If you’re a lazy pessimist, times are good. After all, you don’t have to look far to see evidence that things are tough and poised to get tougher.
There’s a growing wealth chasm between the rich and, well, everyone else. Significant changes to our climate are already underway and are now largely unavoidable. Our industrial food system is having a malignant influence on people’s health and our politicians. And we are going to increasingly desperate lengths to feed our fossil fuel energy addiction. The list goes on.
And while national and international leadership are key to navigating the bumpy road ahead, thus far, that leadership is sadly wanting.
I’ll be honest—in the face of all this, I’d probably count myself among the lazy pessimists. But having kids ruined both the laziness and the pessimism. I’m sure many of you can relate.
But that doesn’t mean that we can ignore the painful reality that’s just outside the window. And if you’re anything like me, you’re wondering what can be done. One approach is to build resilient communities:
- Resilient – because the complex economic, energy, and environmental challenges we face not only require solutions to make problems go away, but responses that recognize our vulnerabilities, build our capacities, and enable us to adapt to an increasingly unpredictable future.
- Communities – because the future is grounded in local relationships—relationships with the ecological resources that feed and sustain us, among families and neighbors, and through the institutions we use to govern ourselves.
Thankfully, a small but growing movement of engaged citizens, community groups, businesses, and local elected officials is leading the way. These early actors have worked to reduce unbridled consumption, produce local food and energy, invest in local economies, and preserve local ecosystems. While diverse, the essence of these efforts is the same: a recognition that the world is changing and the old way of doing things no longer works.
A few months ago, my organization, Post Carbon Institute, launched a new website called ‘resilience.org’ to provide connections for concerned folks just like you and me: connections to timely information and thought-provoking essays; connections to like-minded grassroots groups and nonprofit organizations that are working to build robust, thriving communities; and connections to innovative resources and models that help us individually and collectively face these challenges head on.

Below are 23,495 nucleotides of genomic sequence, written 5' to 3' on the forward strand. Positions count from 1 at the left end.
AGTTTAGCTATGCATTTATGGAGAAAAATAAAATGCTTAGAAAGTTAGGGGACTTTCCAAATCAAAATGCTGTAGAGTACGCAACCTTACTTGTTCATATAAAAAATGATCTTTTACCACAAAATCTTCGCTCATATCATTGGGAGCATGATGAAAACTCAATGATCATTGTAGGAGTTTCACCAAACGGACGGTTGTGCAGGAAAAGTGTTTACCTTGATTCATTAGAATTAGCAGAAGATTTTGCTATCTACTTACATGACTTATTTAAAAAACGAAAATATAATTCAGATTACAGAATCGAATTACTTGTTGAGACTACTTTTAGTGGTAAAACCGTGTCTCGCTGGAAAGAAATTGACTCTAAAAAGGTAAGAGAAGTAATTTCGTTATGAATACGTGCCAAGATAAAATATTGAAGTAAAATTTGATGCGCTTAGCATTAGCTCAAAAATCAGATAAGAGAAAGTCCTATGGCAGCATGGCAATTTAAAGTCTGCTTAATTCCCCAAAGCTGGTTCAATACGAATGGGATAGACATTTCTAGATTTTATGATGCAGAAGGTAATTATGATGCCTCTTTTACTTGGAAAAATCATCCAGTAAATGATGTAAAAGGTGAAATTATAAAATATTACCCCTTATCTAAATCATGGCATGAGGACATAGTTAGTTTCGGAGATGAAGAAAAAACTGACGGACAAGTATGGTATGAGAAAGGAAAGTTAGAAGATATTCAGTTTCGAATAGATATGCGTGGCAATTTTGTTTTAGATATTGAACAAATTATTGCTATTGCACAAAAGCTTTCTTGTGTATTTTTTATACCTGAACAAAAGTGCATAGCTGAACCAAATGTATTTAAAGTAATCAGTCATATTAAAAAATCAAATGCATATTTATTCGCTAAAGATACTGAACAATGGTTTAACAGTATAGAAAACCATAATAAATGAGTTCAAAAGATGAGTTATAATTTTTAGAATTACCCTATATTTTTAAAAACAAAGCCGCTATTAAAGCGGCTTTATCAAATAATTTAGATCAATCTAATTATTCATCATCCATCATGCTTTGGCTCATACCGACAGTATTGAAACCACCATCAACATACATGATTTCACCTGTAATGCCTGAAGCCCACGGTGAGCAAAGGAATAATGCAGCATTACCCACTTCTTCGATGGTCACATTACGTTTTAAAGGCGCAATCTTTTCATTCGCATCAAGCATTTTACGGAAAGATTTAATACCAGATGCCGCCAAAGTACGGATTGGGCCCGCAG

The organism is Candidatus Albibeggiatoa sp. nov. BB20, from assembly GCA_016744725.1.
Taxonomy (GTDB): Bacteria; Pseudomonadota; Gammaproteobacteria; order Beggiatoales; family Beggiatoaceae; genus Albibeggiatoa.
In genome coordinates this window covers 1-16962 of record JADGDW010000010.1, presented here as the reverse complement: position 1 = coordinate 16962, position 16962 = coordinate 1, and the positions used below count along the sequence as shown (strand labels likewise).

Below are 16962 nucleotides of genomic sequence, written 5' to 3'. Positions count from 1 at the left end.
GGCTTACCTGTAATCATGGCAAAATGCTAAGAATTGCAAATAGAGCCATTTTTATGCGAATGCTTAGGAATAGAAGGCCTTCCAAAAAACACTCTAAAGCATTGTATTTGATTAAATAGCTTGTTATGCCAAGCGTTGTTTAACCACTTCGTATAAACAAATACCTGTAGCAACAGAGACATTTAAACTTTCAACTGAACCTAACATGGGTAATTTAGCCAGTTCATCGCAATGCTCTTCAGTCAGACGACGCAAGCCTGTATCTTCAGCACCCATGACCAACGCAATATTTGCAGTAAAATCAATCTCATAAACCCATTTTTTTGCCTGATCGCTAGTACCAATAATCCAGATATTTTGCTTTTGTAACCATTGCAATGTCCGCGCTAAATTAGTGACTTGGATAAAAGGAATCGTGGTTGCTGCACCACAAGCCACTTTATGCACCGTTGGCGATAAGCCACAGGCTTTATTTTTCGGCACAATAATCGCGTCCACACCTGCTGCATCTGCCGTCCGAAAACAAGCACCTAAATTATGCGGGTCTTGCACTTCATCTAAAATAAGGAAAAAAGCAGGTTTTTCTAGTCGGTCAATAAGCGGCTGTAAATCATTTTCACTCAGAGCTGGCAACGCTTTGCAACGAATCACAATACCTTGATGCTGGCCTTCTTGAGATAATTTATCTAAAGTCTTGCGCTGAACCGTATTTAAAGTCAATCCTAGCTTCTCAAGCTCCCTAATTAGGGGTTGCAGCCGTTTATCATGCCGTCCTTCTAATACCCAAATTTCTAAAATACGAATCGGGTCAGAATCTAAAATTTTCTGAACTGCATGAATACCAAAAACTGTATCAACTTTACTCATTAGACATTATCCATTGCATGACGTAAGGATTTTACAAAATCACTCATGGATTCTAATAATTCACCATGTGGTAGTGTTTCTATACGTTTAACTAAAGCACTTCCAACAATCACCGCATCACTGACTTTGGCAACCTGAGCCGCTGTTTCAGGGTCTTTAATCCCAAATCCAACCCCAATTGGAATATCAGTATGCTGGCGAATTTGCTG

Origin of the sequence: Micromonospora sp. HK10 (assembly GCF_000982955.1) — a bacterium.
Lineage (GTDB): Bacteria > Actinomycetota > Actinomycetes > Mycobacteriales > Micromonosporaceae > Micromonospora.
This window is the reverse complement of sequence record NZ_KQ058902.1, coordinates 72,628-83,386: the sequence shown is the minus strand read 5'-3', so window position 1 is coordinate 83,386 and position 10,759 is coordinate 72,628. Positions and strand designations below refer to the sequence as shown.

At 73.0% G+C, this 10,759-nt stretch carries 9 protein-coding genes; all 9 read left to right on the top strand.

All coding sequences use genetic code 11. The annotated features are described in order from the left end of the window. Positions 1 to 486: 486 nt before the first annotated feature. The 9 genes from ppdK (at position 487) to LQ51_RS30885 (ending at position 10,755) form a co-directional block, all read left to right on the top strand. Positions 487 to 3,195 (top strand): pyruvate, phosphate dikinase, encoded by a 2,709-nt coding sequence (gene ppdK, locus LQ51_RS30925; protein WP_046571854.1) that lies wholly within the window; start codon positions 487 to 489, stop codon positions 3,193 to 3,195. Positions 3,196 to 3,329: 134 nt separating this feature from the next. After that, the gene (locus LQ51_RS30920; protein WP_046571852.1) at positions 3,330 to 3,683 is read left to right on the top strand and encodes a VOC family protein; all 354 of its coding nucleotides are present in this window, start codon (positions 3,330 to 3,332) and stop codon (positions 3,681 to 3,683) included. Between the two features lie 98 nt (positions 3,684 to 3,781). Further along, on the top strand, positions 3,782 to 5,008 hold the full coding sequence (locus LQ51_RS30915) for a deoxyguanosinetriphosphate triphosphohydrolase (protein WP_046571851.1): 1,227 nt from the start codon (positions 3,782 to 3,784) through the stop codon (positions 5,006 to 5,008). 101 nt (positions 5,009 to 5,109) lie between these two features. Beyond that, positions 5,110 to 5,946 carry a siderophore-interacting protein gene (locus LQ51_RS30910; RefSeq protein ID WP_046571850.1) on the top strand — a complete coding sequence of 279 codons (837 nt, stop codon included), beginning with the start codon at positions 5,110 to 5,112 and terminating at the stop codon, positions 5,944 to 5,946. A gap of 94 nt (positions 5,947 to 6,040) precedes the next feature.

Here are just few recent examples of articles and resources you can find at resilience.org:
- All placemaking is creative: How a shared focus on place builds vibrant destinations.
- The year of fruit: On neighbors coming together to share the bounty.
- Energising Money: A report by New Economics Foundation on developing energy-related monetary systems.
• A conversation with Mark Lakeman of City Repair: On the development of sustainable public places.
As part of this task we’re also publishing a series of Community Resilience Guides to capture some of the most promising and replicable of these efforts: investing in the local economy, producing community-owned renewable energy, and growing local food security.
These are uncertain, challenging times. But they are also full of opportunity. And so if you’re like me (and the thousands of other folks who visit resilience.org regularly) and feel compelled to take action, I hope you’ll get engaged in the necessary, daunting, and rewarding task of building resilience at home and in your community. It’s all-hands-on-deck!
Asher Miller is the Executive Director of Post Carbon Institute and on the board of Transition US. Visit <resilience.org> to find a resilience group near you. Source: Center for a New American Dream, March 7, 2013. <http://www.newdream.org/blog/a-new-dream-built-on-resilience>